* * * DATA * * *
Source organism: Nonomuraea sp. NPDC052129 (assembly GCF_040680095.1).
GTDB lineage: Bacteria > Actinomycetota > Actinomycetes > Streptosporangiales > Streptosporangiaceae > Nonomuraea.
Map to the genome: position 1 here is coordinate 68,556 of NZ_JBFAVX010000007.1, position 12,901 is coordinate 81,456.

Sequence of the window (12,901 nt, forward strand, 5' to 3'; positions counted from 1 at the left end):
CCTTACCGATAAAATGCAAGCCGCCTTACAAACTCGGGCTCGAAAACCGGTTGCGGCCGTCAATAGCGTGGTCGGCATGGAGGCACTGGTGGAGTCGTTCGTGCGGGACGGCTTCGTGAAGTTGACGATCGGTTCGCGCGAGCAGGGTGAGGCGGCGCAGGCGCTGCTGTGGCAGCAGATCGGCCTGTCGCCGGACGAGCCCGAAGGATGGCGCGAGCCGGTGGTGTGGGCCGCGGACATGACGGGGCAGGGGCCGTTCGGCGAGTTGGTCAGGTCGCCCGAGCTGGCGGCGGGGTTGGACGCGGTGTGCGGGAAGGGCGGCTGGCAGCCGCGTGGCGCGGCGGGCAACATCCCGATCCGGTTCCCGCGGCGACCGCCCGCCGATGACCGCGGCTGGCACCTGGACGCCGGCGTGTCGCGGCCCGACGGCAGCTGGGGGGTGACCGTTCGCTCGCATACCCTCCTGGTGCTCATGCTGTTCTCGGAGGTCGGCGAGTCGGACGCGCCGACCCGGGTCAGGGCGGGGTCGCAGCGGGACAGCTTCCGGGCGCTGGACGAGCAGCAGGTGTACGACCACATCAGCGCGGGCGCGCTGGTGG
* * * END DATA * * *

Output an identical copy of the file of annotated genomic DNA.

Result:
Source organism: Nonomuraea sp. NPDC052129 (assembly GCF_040680095.1).
GTDB lineage: Bacteria > Actinomycetota > Actinomycetes > Streptosporangiales > Streptosporangiaceae > Nonomuraea.
Map to the genome: position 1 here is coordinate 68,556 of NZ_JBFAVX010000007.1, position 12,901 is coordinate 81,456.

Sequence of the window (12,901 nt, forward strand, 5' to 3'; positions counted from 1 at the left end):
CCTTACCGATAAAATGCAAGCCGCCTTACAAACTCGGGCTCGAAAACCGGTTGCGGCCGTCAATAGCGTGGTCGGCATGGAGGCACTGGTGGAGTCGTTCGTGCGGGACGGCTTCGTGAAGTTGACGATCGGTTCGCGCGAGCAGGGTGAGGCGGCGCAGGCGCTGCTGTGGCAGCAGATCGGCCTGTCGCCGGACGAGCCCGAAGGATGGCGCGAGCCGGTGGTGTGGGCCGCGGACATGACGGGGCAGGGGCCGTTCGGCGAGTTGGTCAGGTCGCCCGAGCTGGCGGCGGGGTTGGACGCGGTGTGCGGGAAGGGCGGCTGGCAGCCGCGTGGCGCGGCGGGCAACATCCCGATCCGGTTCCCGCGGCGACCGCCCGCCGATGACCGCGGCTGGCACCTGGACGCCGGCGTGTCGCGGCCCGACGGCAGCTGGGGGGTGACCGTTCGCTCGCATACCCTCCTGGTGCTCATGCTGTTCTCGGAGGTCGGCGAGTCGGACGCGCCGACCCGGGTCAGGGCGGGGTCGCAGCGGGACAGCTTCCGGGCGCTGGACGAGCAGCAGGTGTACGACCACATCAGCGCGGGCGCGCTGGTGG